The six papers that he wrote on chronic subdural hematoma, which include the first satisfactory explanation ofthe so-called latent interval and an effective method of reexpanding the cerebral hemisphere after drainage of a chronic subdural hematoma, were evidence of Dr. Gardner's interest in this subject. His vast experience in the management of tic douloureux, a major interest throughout his career, was concerned not only with treatment but also with the development of a theory of the pathophysiology of this condition.
Since 1950, when our honored guest first wrote about the surgical treatment of Arnold-Chiari malformation, he devoted considerable time and effort to the study of this and related problems. Gradually there evolved a theory of the common origin of such conditions as Arnold-Chiari malformation, Dandy-Walker syndrome, syringomyelia, meningomyelocele, and certain forms of congenital hydrocephalus. While this idea was by no means universally accepted, the concept was exciting and it challenged the somewhat rigid theories of the time.
Wartime service in the Navy introduced him to the use of Tantalum for cranioplasty. He continued to use it since that time and advocated immediate repair of cranial defects with Tantalum, even in the presence of compound wounds.
Total care of the patient was always Dr. Gardner's goal and custom. He maintained that the patient suffers when the responsibility for management is divided among two services or more. This concern in his inventive mind led to the development of a number of interesting devices to ensure proper patient care. Perhaps the best known of these is the alternating pressure pad which applies a pneumatic principle in the prevention and treatment of bedsores.
His pioneering work was manifested in several other areas, namely, cerebral hemispherectomy in the treatment of glioma, the treatment of carotid cavernous fistula by muscle embolization, the application of sympathectomy in the treatment of various ailments, the surgical treatment of hemifacial spasm, and the use of intraspinal steroid injections in the treatment of sciatica.
The ability and willingness to teach were always among Dr. Gardner's greatest attributes. He liked nothing better than to show an exhibit at a medical meeting, where he could be found from opening to closing time hard at work explaining his theories and observations to an interested audience. Over the years there was a steady procession of residents passing through his service. By 1967, Dr. Gardner had given full training to 28 neurosurgeons and partial training to 14 others, not to mention the innumerable general surgical residents who spent a few months in neurosurgery. Each man was always given the opportunity to work, study, and participate to the best of his ability. He could feel secure in the knowledge that the Chief would give him full backing and support both during his training and thereafter.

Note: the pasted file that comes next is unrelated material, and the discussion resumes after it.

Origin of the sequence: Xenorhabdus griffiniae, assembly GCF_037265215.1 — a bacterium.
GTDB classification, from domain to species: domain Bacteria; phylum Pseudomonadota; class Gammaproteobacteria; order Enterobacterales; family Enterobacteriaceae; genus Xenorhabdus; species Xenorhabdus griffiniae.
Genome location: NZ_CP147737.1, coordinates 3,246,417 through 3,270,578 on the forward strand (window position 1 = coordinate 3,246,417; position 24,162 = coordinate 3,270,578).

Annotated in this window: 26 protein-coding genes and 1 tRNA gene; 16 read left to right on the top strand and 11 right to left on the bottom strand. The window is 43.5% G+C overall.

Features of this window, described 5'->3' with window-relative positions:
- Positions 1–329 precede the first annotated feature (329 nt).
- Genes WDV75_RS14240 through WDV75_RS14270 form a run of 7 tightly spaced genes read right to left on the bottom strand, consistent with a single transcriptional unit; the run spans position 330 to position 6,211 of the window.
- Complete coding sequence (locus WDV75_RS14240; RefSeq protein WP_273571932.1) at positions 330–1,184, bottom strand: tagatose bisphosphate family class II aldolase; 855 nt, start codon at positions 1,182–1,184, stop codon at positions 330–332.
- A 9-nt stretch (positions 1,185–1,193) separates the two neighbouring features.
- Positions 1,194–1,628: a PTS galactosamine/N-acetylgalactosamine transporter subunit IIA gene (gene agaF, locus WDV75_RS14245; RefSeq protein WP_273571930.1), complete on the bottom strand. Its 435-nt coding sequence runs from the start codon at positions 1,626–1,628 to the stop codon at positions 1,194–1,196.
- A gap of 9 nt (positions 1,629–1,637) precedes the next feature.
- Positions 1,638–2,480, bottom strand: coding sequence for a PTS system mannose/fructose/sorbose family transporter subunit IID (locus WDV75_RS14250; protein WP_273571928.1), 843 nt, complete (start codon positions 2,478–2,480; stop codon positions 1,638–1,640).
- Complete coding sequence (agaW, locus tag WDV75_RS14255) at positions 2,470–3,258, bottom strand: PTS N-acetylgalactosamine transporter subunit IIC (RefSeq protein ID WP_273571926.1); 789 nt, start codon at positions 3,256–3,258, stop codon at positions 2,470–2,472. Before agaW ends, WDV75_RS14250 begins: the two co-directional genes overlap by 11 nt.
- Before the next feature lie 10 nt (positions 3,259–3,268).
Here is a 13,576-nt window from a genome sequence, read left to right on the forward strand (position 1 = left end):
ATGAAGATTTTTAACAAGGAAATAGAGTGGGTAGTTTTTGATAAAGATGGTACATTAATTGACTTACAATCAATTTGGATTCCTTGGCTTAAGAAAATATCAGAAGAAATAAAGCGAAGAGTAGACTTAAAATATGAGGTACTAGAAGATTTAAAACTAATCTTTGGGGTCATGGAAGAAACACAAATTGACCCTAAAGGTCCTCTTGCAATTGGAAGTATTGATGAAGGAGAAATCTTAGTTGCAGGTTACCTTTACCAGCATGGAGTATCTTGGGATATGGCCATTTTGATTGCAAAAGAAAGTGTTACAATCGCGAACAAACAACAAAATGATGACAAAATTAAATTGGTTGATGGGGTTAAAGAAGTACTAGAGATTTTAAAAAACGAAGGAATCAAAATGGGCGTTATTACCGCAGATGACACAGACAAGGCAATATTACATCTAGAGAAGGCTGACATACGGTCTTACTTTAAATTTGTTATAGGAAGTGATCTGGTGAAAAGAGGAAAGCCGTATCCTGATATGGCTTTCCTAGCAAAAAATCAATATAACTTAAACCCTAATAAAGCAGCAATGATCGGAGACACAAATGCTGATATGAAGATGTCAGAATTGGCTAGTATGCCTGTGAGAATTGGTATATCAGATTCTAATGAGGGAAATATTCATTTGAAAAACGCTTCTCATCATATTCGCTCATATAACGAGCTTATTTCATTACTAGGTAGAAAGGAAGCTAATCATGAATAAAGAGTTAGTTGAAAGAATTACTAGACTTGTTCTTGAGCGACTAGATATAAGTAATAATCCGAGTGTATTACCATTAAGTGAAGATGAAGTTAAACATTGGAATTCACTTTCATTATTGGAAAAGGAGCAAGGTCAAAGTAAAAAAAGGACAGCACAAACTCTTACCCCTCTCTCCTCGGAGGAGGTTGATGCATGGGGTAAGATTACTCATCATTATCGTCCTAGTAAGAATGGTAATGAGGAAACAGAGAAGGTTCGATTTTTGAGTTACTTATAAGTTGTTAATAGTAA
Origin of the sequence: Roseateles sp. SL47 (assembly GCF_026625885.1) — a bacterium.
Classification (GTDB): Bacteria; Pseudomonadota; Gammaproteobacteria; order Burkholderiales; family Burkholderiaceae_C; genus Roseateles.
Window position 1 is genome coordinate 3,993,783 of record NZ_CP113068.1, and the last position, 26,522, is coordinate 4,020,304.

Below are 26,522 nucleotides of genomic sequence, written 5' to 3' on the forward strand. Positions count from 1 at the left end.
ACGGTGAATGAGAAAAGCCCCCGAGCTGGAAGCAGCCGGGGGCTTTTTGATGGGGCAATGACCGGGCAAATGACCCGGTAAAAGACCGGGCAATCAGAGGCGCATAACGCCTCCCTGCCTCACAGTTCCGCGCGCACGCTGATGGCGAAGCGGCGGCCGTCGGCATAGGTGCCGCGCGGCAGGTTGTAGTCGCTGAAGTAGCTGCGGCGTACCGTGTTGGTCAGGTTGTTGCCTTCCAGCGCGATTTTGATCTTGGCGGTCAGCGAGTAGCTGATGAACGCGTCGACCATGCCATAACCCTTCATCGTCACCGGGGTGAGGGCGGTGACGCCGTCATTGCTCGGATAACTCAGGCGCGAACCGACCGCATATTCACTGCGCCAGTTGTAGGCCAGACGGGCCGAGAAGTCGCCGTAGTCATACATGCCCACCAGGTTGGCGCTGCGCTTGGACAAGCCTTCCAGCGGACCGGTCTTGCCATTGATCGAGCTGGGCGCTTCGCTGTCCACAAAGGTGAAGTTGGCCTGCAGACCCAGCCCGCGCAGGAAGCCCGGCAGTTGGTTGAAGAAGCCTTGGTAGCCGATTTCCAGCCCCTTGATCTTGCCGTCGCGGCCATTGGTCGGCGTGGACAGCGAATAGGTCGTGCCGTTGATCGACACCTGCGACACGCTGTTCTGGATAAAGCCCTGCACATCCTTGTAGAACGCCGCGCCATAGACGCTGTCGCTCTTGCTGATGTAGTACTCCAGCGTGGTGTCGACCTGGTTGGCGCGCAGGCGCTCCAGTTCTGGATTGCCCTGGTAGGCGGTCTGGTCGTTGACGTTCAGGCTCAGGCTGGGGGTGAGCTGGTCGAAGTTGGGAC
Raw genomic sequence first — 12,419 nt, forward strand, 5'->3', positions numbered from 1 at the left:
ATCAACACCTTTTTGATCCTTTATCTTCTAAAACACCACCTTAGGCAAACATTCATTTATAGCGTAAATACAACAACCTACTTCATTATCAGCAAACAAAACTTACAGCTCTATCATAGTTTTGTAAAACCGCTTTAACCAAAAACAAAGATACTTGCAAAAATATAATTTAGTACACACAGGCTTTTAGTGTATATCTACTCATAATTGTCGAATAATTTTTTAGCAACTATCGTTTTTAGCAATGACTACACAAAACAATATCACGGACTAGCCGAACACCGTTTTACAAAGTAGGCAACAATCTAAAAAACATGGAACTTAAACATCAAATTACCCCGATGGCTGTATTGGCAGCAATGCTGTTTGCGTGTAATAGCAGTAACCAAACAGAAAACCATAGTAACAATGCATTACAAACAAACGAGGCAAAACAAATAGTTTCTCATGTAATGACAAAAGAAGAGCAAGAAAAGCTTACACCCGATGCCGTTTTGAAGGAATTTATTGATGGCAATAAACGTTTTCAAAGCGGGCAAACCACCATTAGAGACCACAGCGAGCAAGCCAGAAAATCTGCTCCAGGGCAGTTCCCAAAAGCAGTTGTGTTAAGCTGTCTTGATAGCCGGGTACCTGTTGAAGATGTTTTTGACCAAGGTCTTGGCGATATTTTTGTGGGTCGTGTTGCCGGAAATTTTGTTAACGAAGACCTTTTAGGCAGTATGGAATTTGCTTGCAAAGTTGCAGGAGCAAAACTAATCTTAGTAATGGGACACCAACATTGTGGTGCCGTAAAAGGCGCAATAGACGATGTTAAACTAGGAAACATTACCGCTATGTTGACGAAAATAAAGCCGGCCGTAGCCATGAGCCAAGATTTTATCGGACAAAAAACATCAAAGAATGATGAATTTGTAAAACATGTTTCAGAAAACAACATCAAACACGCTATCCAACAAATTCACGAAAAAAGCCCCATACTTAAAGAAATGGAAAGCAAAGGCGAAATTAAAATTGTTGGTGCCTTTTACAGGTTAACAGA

Dr. Gardner was born in McKeesport, Pennsylvania, on June 12, 1898. He attended Washington and Jefferson College (A.B. 1920). He received his M.D. from the University of Pennsylvania Medical School in 1924, as did his father, William James, 30 years before, and his son, William James III, 30 years later. He had a fond attachment to western Pennsylvania where he spent many of his boyhood summers hunting and fishing in the Allegheny forests and streams.
Dr. Gardner maintained his interest in outdoor activities throughout his life. He had a particular fondness for hunting, and managed to indulge in this hobby despite his active schedule. He participated in sports with the same zeal and energy that was given to scientific pursuits, and remained a prime protagonist of all physical culture. He took up ice skating and tennis at the age of 50 and did well with both sports. His skiing career, however, ended with a broken tibia. An excellent dancer, he thoroughly enjoyed a party, where he probably was found sometime during the occasion busily organizing and participating in a bit of "close barbershop harmony."
Dr. Gardner was married to Ann Ray Kieffer of San Angelo, Texas, and had three children, including W. James III, a general surgeon in Utah. During World War I, he served in the United States Army Infantry as a private, and was a lieutenant commander in the Navy during World War II.
Dr. Gardner was active in many of the national and sectional organizations. He was president of the Society of Neurological Surgeons, vice president of the Cushing Society, and on the Board of Governors of the American College of Surgeons. He was on the Board of Neurological Surgery for 6 years. During his 35 years at the Cleveland Clinic, he served actively in many important capacities. He thoroughly believed in and enjoyed this type of group practice. Upon reaching the compulsory retirement age of 65, he entered private practice. Dr. W. James Gardner died in January 1986.